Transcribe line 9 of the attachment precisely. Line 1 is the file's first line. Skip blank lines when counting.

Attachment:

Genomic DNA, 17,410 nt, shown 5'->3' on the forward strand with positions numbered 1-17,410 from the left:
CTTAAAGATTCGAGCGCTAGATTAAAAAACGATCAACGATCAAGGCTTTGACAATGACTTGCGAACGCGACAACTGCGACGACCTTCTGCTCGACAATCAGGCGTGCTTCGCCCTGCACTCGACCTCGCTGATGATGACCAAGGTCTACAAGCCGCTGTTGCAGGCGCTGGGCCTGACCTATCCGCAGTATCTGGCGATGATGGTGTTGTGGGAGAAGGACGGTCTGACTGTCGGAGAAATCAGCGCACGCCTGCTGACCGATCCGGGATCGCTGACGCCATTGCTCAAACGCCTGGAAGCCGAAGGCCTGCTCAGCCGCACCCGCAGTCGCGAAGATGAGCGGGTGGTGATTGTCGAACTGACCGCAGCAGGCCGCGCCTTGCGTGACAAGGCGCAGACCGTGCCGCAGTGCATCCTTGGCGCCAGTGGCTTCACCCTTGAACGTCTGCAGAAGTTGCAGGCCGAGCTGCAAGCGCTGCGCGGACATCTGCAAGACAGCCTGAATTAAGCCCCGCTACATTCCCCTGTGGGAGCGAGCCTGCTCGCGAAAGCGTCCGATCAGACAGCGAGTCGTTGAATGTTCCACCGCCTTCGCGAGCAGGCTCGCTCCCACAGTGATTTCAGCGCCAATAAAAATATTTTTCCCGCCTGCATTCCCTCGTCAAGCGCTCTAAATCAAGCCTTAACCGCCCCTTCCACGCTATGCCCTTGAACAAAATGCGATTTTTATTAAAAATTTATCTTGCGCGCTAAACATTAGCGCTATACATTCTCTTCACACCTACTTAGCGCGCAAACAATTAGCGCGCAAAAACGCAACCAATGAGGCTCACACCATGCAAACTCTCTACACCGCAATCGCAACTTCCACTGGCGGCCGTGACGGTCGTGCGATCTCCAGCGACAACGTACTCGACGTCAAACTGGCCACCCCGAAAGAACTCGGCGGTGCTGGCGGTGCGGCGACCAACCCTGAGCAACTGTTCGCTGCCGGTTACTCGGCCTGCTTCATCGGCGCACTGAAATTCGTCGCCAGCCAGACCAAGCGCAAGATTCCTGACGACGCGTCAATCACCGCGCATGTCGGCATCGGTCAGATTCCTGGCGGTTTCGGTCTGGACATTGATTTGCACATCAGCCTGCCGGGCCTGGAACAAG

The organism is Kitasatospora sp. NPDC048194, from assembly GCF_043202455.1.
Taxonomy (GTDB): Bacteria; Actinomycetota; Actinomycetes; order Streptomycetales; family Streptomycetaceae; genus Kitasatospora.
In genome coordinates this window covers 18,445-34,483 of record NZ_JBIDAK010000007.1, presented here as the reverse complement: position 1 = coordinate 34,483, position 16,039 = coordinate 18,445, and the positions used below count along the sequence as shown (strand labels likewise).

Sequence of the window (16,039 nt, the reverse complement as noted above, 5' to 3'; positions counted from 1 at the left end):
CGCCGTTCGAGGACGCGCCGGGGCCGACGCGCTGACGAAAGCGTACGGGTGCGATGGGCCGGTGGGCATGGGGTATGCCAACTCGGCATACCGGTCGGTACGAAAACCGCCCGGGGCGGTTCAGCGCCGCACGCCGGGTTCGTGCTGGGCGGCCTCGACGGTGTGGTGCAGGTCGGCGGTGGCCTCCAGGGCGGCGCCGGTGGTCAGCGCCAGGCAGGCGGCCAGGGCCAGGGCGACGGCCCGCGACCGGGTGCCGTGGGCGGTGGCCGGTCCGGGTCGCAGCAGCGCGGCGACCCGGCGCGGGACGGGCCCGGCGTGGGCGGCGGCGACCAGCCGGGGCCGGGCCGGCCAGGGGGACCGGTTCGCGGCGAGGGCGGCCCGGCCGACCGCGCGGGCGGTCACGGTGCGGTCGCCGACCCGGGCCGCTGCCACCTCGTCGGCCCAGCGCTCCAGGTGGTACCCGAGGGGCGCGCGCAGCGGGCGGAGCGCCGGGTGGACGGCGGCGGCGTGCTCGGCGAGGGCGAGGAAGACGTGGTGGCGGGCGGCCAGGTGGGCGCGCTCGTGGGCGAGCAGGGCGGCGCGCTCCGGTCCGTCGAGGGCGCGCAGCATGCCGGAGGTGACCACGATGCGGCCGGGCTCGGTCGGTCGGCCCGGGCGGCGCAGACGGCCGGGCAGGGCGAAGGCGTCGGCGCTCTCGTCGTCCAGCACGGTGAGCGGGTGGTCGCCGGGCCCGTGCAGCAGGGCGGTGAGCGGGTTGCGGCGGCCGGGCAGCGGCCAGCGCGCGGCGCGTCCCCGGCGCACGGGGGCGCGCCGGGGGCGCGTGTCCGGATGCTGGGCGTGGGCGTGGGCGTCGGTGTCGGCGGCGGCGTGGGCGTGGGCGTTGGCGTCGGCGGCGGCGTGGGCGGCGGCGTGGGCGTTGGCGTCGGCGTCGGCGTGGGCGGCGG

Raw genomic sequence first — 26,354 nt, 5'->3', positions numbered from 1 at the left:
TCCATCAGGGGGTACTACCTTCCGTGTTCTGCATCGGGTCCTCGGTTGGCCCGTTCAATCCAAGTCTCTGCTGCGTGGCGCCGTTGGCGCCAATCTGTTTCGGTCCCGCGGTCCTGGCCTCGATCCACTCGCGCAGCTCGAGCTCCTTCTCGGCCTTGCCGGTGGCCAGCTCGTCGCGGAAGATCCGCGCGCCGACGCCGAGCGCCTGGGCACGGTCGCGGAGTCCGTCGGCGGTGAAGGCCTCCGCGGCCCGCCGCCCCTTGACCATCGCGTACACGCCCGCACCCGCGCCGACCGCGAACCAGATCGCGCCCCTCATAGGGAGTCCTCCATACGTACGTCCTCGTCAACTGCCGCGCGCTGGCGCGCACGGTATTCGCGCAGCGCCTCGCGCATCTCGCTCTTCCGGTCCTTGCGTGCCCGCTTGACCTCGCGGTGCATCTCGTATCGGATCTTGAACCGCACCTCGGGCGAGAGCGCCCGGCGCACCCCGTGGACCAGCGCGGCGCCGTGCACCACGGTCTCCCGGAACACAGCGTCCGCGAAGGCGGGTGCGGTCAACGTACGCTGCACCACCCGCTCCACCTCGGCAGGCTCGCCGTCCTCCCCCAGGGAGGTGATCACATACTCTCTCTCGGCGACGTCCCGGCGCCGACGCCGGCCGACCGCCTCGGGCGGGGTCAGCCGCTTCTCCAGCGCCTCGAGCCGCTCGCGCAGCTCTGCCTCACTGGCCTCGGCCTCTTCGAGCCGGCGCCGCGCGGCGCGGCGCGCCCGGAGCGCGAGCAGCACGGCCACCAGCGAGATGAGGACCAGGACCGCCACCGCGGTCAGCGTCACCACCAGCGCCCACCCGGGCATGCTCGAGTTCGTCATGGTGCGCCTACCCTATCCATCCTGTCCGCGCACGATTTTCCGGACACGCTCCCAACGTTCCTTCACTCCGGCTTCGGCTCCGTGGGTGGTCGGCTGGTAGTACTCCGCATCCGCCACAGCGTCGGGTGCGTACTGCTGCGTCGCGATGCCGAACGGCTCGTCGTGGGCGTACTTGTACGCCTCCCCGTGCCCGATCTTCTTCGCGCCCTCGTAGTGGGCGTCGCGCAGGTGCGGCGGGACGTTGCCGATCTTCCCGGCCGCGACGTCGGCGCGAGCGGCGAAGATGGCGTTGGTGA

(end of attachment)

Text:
TCCATCAGGGGGTACTACCTTCCGTGTTCTGCATCGGGTCCTCGGTTGGCCCGTTCAATCCAAGTCTCTGCTGCGTGGCGCCGTTGGCGCCAATCTGTTTCGGTCCCGCGGTCCTGGCCTCGATCCACTCGCGCAGCTCGAGCTCCTTCTCGGCCTTGCCGGTGGCCAGCTCGTCGCGGAAGATCCGCGCGCCGACGCCGAGCGCCTGGGCACGGTCGCGGAGTCCGTCGGCGGTGAAGGCCTCCGCGGCCCGCCGCCCCTTGACCATCGCGTACACGCCCGCACCCGCGCCGACCGCGAACCAGATCGCGCCCCTCATAGGGAGTCCTCCATACGTACGTCCTCGTCAACTGCCGCGCGCTGGCGCGCACGGTATTCGCGCAGCGCCTCGCGCATCTCGCTCTTCCGGTCCTTGCGTGCCCGCTTGACCTCGCGGTGCATCTCGTATCGGATCTTGAACCGCACCTCGGGCGAGAGCGCCCGGCGCACCCCGTGGACCAGCGCGGCGCCGTGCACCACGGTCTCCCGGAACACAGCGTCCGCGAAGGCGGGTGCGGTCAACGTACGCTGCACCACCCGCTCCACCTCGGCAGGCTCGCCGTCCTCCCCCAGGGAGGTGATCACATACTCTCTCTCGGCGACGTCCCGGCGCCGACGCCGGCCGACCGCCTCGGGCGGGGTCAGCCGCTTCTCCAGCGCCTCGAGCCGCTCGCGCAGCTCTGCCTCACTGGCCTCGGCCTCTTCGAGCCGGCGCCGCGCGGCGCGGCGCGCCCGGAGCGCGAGCAGCACGGCCACCAGCGAGATGAGGACCAGGACCGCCACCGCGGTCAGCGTCACCACCAGCGCCCACCCGGGCATGCTCGAGTTCGTCATGGTGCGCCTACCCTATCCATCCTGTCCGCGCACGATTTTCCGGACACGCTCCCAACGTTCCTTCACTCCGGCTTCGGCTCCGTGGGTGGTCGGCTGGTAGTACTCCGCATCCGCCACAGCGTCGGGTGCGTACTGCTGCGTCGCGATGCCGAACGGCTCGTCGTGGGCGTACTTGTACGCCTCCCCGTGCCCGATCTTCTTCGCGCCCTCGTAGTGGGCGTCGCGCAGGTGCGGCGGGACGTTGCCGATCTTCCCGGCCGCGACGTCGGCGCGAGCGGCGAAGATGGCGTTGGTGA